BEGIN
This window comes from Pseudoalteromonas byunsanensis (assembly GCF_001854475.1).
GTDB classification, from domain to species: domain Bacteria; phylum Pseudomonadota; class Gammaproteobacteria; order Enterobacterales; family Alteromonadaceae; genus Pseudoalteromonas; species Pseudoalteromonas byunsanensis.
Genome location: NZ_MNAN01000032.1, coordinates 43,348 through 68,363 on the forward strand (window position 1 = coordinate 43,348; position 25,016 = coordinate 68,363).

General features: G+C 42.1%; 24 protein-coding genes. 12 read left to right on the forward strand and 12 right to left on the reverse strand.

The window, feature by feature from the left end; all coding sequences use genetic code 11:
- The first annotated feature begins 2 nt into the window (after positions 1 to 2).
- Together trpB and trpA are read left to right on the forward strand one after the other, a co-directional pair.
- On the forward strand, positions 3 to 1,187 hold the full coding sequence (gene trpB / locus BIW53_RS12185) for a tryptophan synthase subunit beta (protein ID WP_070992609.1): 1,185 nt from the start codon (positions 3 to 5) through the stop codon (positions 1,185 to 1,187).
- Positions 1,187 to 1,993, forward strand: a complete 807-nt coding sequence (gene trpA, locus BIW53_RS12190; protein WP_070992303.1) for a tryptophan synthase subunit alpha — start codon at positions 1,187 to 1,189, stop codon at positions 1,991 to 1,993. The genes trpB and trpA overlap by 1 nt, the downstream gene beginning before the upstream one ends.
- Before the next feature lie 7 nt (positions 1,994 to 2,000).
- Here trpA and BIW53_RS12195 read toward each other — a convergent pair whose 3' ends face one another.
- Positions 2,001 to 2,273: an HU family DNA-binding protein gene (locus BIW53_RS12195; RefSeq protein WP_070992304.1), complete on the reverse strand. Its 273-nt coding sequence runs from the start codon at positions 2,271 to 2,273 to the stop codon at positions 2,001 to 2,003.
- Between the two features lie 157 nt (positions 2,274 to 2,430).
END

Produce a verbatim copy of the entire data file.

This window comes from Pseudoalteromonas byunsanensis (assembly GCF_001854475.1).
GTDB classification, from domain to species: domain Bacteria; phylum Pseudomonadota; class Gammaproteobacteria; order Enterobacterales; family Alteromonadaceae; genus Pseudoalteromonas; species Pseudoalteromonas byunsanensis.
Genome location: NZ_MNAN01000032.1, coordinates 43,348 through 68,363 on the forward strand (window position 1 = coordinate 43,348; position 25,016 = coordinate 68,363).

General features: G+C 42.1%; 24 protein-coding genes. 12 read left to right on the forward strand and 12 right to left on the reverse strand.

The window, feature by feature from the left end; all coding sequences use genetic code 11:
- The first annotated feature begins 2 nt into the window (after positions 1 to 2).
- Together trpB and trpA are read left to right on the forward strand one after the other, a co-directional pair.
- On the forward strand, positions 3 to 1,187 hold the full coding sequence (gene trpB / locus BIW53_RS12185) for a tryptophan synthase subunit beta (protein ID WP_070992609.1): 1,185 nt from the start codon (positions 3 to 5) through the stop codon (positions 1,185 to 1,187).
- Positions 1,187 to 1,993, forward strand: a complete 807-nt coding sequence (gene trpA, locus BIW53_RS12190; protein WP_070992303.1) for a tryptophan synthase subunit alpha — start codon at positions 1,187 to 1,189, stop codon at positions 1,991 to 1,993. The genes trpB and trpA overlap by 1 nt, the downstream gene beginning before the upstream one ends.
- Before the next feature lie 7 nt (positions 1,994 to 2,000).
- Here trpA and BIW53_RS12195 read toward each other — a convergent pair whose 3' ends face one another.
- Positions 2,001 to 2,273: an HU family DNA-binding protein gene (locus BIW53_RS12195; RefSeq protein WP_070992304.1), complete on the reverse strand. Its 273-nt coding sequence runs from the start codon at positions 2,271 to 2,273 to the stop codon at positions 2,001 to 2,003.
- Between the two features lie 157 nt (positions 2,274 to 2,430).